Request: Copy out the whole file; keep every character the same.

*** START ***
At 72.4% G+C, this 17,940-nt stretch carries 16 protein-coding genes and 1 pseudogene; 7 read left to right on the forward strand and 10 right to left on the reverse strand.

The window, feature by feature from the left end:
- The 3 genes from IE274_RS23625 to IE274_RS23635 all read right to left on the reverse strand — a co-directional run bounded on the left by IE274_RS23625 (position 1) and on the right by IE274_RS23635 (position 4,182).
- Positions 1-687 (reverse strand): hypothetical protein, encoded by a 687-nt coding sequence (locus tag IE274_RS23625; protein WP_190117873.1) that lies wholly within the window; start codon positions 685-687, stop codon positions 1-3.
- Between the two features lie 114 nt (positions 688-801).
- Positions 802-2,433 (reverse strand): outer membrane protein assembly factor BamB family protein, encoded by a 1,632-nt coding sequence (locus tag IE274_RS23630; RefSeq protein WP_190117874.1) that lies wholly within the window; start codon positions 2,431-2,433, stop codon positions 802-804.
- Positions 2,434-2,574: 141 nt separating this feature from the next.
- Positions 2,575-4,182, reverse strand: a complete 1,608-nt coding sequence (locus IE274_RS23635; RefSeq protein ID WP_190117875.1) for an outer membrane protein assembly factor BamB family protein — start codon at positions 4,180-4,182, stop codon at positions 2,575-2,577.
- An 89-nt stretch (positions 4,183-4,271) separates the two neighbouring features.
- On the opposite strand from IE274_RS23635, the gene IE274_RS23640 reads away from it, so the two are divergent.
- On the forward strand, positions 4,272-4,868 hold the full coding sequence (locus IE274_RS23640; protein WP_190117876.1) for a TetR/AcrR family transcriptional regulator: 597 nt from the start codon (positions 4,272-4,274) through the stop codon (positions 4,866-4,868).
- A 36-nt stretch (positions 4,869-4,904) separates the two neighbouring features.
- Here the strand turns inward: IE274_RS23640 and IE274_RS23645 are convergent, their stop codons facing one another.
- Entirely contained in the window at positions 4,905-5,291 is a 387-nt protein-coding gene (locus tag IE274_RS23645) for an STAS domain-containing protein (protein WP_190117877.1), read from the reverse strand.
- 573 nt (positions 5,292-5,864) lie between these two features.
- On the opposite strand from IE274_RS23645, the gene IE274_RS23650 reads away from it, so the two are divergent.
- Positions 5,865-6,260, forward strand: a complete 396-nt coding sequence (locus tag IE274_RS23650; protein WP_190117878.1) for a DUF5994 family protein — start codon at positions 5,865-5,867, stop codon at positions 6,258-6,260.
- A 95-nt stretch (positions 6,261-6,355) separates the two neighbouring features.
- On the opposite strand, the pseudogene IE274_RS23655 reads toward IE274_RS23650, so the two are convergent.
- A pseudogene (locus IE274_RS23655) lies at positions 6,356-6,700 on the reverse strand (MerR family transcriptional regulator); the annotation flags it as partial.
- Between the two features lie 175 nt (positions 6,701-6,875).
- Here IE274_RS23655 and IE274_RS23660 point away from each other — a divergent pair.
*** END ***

At 72.4% G+C, this 17,940-nt stretch carries 16 protein-coding genes and 1 pseudogene; 7 read left to right on the forward strand and 10 right to left on the reverse strand.

The window, feature by feature from the left end:
- The 3 genes from IE274_RS23625 to IE274_RS23635 all read right to left on the reverse strand — a co-directional run bounded on the left by IE274_RS23625 (position 1) and on the right by IE274_RS23635 (position 4,182).
- Positions 1-687 (reverse strand): hypothetical protein, encoded by a 687-nt coding sequence (locus tag IE274_RS23625; protein WP_190117873.1) that lies wholly within the window; start codon positions 685-687, stop codon positions 1-3.
- Between the two features lie 114 nt (positions 688-801).
- Positions 802-2,433 (reverse strand): outer membrane protein assembly factor BamB family protein, encoded by a 1,632-nt coding sequence (locus tag IE274_RS23630; RefSeq protein WP_190117874.1) that lies wholly within the window; start codon positions 2,431-2,433, stop codon positions 802-804.
- Positions 2,434-2,574: 141 nt separating this feature from the next.
- Positions 2,575-4,182, reverse strand: a complete 1,608-nt coding sequence (locus IE274_RS23635; RefSeq protein ID WP_190117875.1) for an outer membrane protein assembly factor BamB family protein — start codon at positions 4,180-4,182, stop codon at positions 2,575-2,577.
- An 89-nt stretch (positions 4,183-4,271) separates the two neighbouring features.
- On the opposite strand from IE274_RS23635, the gene IE274_RS23640 reads away from it, so the two are divergent.
- On the forward strand, positions 4,272-4,868 hold the full coding sequence (locus IE274_RS23640; protein WP_190117876.1) for a TetR/AcrR family transcriptional regulator: 597 nt from the start codon (positions 4,272-4,274) through the stop codon (positions 4,866-4,868).
- A 36-nt stretch (positions 4,869-4,904) separates the two neighbouring features.
- Here the strand turns inward: IE274_RS23640 and IE274_RS23645 are convergent, their stop codons facing one another.
- Entirely contained in the window at positions 4,905-5,291 is a 387-nt protein-coding gene (locus tag IE274_RS23645) for an STAS domain-containing protein (protein WP_190117877.1), read from the reverse strand.
- 573 nt (positions 5,292-5,864) lie between these two features.
- On the opposite strand from IE274_RS23645, the gene IE274_RS23650 reads away from it, so the two are divergent.
- Positions 5,865-6,260, forward strand: a complete 396-nt coding sequence (locus tag IE274_RS23650; protein WP_190117878.1) for a DUF5994 family protein — start codon at positions 5,865-5,867, stop codon at positions 6,258-6,260.
- A 95-nt stretch (positions 6,261-6,355) separates the two neighbouring features.
- On the opposite strand, the pseudogene IE274_RS23655 reads toward IE274_RS23650, so the two are convergent.
- A pseudogene (locus IE274_RS23655) lies at positions 6,356-6,700 on the reverse strand (MerR family transcriptional regulator); the annotation flags it as partial.
- Between the two features lie 175 nt (positions 6,701-6,875).
- Here IE274_RS23655 and IE274_RS23660 point away from each other — a divergent pair.